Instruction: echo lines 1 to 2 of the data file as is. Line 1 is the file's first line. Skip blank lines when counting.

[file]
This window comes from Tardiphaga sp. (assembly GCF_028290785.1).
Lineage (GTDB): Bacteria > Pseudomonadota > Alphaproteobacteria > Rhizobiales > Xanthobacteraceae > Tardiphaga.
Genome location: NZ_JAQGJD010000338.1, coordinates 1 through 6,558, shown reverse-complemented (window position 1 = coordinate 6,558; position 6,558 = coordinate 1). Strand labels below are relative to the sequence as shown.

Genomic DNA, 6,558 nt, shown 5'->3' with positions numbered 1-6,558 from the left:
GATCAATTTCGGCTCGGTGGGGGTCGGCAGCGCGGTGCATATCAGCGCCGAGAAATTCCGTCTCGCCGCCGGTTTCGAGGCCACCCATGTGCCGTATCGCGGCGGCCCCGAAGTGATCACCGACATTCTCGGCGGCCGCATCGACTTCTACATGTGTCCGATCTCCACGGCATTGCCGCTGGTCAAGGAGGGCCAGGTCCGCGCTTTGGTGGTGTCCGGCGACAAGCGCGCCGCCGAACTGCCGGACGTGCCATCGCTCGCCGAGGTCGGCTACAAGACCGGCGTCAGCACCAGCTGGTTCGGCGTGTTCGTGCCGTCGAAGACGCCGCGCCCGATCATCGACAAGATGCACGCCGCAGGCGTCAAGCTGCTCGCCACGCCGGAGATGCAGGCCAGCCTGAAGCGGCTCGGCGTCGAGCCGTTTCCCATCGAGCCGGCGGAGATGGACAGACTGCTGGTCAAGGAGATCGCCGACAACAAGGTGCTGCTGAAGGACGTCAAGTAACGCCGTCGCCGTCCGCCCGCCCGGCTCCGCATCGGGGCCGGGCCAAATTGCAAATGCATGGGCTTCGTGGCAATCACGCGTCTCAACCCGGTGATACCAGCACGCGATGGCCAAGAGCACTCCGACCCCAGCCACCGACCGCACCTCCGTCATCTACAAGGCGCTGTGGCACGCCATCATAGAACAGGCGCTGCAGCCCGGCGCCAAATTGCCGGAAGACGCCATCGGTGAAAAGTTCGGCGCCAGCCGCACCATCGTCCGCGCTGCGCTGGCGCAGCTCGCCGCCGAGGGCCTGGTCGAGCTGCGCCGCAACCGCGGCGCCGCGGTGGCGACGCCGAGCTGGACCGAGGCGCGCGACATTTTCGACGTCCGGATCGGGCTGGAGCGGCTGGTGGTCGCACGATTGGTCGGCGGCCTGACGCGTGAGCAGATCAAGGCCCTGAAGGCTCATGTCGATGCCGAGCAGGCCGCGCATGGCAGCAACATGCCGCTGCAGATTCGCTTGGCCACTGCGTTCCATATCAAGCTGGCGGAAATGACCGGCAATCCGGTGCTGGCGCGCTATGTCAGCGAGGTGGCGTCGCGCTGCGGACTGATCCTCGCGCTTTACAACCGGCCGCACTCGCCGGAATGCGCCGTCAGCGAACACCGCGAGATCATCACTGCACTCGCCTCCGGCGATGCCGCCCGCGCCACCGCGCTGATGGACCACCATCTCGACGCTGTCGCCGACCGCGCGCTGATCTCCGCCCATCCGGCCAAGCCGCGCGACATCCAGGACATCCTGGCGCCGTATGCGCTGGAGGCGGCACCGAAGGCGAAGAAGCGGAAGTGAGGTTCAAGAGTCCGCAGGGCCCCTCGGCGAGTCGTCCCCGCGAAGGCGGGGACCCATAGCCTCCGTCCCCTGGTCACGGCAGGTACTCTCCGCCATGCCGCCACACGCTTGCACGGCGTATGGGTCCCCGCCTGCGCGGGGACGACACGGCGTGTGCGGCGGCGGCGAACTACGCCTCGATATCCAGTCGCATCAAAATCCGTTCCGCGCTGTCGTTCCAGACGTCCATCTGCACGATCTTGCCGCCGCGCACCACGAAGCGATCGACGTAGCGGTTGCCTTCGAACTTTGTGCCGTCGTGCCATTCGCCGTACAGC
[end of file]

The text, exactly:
This window comes from Tardiphaga sp. (assembly GCF_028290785.1).
Lineage (GTDB): Bacteria > Pseudomonadota > Alphaproteobacteria > Rhizobiales > Xanthobacteraceae > Tardiphaga.